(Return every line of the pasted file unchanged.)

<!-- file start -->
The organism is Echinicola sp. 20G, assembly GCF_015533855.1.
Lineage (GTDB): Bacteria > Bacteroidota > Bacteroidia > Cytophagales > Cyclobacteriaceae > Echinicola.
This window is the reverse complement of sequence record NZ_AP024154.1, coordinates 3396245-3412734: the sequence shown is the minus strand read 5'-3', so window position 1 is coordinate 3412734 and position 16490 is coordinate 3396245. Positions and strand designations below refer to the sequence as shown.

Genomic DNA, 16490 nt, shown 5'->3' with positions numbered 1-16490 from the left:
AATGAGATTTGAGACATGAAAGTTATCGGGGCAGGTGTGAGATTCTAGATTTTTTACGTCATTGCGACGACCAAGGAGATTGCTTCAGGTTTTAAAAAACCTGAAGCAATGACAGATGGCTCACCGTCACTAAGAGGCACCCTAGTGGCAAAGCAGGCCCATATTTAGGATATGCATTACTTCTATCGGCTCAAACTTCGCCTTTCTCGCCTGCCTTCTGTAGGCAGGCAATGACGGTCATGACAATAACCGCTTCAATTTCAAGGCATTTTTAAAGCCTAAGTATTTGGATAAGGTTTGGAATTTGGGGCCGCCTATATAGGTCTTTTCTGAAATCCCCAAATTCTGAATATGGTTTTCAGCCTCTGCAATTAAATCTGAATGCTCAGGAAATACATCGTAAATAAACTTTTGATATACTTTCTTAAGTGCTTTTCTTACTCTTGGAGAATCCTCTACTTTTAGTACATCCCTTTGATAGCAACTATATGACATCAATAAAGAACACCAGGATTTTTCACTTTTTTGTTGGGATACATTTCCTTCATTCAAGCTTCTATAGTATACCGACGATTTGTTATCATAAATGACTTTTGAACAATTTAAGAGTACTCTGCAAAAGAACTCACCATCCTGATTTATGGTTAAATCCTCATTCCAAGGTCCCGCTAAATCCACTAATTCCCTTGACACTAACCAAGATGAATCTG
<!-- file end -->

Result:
The organism is Echinicola sp. 20G, assembly GCF_015533855.1.
Lineage (GTDB): Bacteria > Bacteroidota > Bacteroidia > Cytophagales > Cyclobacteriaceae > Echinicola.
This window is the reverse complement of sequence record NZ_AP024154.1, coordinates 3396245-3412734: the sequence shown is the minus strand read 5'-3', so window position 1 is coordinate 3412734 and position 16490 is coordinate 3396245. Positions and strand designations below refer to the sequence as shown.

Genomic DNA, 16490 nt, shown 5'->3' with positions numbered 1-16490 from the left:
AATGAGATTTGAGACATGAAAGTTATCGGGGCAGGTGTGAGATTCTAGATTTTTTACGTCATTGCGACGACCAAGGAGATTGCTTCAGGTTTTAAAAAACCTGAAGCAATGACAGATGGCTCACCGTCACTAAGAGGCACCCTAGTGGCAAAGCAGGCCCATATTTAGGATATGCATTACTTCTATCGGCTCAAACTTCGCCTTTCTCGCCTGCCTTCTGTAGGCAGGCAATGACGGTCATGACAATAACCGCTTCAATTTCAAGGCATTTTTAAAGCCTAAGTATTTGGATAAGGTTTGGAATTTGGGGCCGCCTATATAGGTCTTTTCTGAAATCCCCAAATTCTGAATATGGTTTTCAGCCTCTGCAATTAAATCTGAATGCTCAGGAAATACATCGTAAATAAACTTTTGATATACTTTCTTAAGTGCTTTTCTTACTCTTGGAGAATCCTCTACTTTTAGTACATCCCTTTGATAGCAACTATATGACATCAATAAAGAACACCAGGATTTTTCACTTTTTTGTTGGGATACATTTCCTTCATTCAAGCTTCTATAGTATACCGACGATTTGTTATCATAAATGACTTTTGAACAATTTAAGAGTACTCTGCAAAAGAACTCACCATCCTGATTTATGGTTAAATCCTCATTCCAAGGTCCCGCTAAATCCACTAATTCCCTTGACACTAACCAAGATGAATCTG